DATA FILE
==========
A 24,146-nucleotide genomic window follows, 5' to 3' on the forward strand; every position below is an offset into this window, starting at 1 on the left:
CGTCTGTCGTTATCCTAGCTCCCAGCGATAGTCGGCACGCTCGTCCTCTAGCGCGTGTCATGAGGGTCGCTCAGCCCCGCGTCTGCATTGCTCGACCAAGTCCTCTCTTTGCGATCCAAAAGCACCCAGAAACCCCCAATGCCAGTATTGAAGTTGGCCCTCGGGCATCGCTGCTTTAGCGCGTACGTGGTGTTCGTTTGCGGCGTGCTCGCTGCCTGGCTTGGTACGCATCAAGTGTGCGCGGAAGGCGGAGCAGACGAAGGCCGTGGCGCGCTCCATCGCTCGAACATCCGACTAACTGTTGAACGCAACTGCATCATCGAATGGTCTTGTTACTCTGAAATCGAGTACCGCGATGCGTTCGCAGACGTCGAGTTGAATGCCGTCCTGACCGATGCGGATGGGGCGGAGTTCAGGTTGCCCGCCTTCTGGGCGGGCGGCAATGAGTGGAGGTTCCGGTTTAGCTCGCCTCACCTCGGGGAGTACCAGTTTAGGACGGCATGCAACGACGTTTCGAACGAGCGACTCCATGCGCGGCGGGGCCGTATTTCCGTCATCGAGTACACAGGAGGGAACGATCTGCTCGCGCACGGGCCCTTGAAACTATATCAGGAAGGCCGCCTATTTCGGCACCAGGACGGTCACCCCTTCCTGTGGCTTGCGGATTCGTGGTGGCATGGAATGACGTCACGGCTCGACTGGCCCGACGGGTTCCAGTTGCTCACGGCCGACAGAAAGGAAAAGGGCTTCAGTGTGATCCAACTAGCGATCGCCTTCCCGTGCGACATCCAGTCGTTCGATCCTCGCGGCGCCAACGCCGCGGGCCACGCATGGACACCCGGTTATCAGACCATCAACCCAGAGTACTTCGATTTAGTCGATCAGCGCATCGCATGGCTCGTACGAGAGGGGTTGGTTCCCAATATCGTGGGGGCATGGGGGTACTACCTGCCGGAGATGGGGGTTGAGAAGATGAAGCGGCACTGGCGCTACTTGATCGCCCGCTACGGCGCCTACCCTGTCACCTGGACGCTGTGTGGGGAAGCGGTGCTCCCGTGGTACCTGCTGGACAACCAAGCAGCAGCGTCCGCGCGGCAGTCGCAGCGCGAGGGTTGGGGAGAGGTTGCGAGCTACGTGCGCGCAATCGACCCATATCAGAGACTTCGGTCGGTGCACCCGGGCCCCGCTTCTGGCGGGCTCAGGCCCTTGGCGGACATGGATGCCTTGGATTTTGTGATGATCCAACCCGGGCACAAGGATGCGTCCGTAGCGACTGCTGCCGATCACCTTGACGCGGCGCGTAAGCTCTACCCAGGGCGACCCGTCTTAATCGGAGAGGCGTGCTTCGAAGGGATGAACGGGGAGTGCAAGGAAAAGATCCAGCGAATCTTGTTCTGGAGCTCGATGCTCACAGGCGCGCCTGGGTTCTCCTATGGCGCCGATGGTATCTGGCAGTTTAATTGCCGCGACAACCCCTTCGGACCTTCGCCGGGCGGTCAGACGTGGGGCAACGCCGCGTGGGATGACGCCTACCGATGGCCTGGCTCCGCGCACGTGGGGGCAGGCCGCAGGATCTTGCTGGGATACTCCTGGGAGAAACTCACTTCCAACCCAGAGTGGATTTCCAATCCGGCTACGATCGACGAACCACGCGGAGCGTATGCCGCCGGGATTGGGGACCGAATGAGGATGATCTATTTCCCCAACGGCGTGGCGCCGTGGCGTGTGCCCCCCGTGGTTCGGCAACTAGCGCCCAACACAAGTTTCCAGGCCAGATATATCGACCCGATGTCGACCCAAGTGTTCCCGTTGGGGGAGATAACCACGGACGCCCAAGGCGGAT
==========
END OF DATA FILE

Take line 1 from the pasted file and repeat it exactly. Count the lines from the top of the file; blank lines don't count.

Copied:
A 24,146-nucleotide genomic window follows, 5' to 3' on the forward strand; every position below is an offset into this window, starting at 1 on the left: